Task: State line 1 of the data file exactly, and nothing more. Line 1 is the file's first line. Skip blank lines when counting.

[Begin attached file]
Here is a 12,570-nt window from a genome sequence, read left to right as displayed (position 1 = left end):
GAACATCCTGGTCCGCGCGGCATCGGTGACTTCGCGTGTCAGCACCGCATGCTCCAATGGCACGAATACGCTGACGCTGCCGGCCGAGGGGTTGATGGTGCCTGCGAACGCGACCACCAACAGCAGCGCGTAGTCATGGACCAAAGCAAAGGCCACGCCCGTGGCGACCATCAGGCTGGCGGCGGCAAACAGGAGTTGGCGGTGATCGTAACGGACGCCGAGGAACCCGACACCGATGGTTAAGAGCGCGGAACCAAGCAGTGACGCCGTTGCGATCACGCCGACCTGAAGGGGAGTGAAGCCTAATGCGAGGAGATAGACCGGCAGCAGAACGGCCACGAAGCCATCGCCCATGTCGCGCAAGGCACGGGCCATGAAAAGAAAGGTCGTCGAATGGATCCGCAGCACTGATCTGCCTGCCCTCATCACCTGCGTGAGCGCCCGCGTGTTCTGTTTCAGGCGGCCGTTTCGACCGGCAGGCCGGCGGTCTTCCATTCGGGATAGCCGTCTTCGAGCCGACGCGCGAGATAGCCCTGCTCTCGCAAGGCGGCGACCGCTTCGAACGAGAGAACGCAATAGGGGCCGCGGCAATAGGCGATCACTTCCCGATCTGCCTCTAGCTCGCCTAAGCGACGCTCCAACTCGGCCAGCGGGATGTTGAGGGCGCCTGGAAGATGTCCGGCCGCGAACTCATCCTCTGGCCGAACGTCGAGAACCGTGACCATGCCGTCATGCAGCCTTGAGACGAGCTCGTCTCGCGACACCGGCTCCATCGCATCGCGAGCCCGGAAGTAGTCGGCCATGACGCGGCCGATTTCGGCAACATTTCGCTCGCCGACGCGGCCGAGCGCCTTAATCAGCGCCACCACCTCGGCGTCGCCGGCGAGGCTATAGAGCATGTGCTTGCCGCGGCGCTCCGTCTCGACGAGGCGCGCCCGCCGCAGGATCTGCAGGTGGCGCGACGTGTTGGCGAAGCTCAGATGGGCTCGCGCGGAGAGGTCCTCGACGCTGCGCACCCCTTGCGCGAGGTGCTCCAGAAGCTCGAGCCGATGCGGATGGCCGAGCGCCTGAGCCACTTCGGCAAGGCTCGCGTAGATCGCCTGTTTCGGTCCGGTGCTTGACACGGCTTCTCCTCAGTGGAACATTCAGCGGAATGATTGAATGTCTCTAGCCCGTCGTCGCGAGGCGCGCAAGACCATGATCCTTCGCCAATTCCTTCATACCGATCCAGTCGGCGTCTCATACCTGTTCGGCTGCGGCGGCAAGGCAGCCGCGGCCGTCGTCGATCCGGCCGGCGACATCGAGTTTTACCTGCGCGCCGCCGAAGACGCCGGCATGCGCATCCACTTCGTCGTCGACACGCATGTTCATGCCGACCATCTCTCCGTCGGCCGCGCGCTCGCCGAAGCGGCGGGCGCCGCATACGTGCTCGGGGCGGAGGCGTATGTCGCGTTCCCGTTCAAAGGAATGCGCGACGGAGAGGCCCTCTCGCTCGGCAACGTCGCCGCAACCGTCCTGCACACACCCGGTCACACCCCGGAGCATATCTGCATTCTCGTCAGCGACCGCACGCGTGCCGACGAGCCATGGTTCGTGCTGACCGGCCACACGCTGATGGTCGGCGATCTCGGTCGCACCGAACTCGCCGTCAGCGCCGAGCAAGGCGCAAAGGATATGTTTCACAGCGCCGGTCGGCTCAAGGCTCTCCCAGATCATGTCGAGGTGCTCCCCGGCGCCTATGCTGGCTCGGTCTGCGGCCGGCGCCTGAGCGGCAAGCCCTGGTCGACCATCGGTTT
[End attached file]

Here is a 12,570-nt window from a genome sequence, read left to right as displayed (position 1 = left end):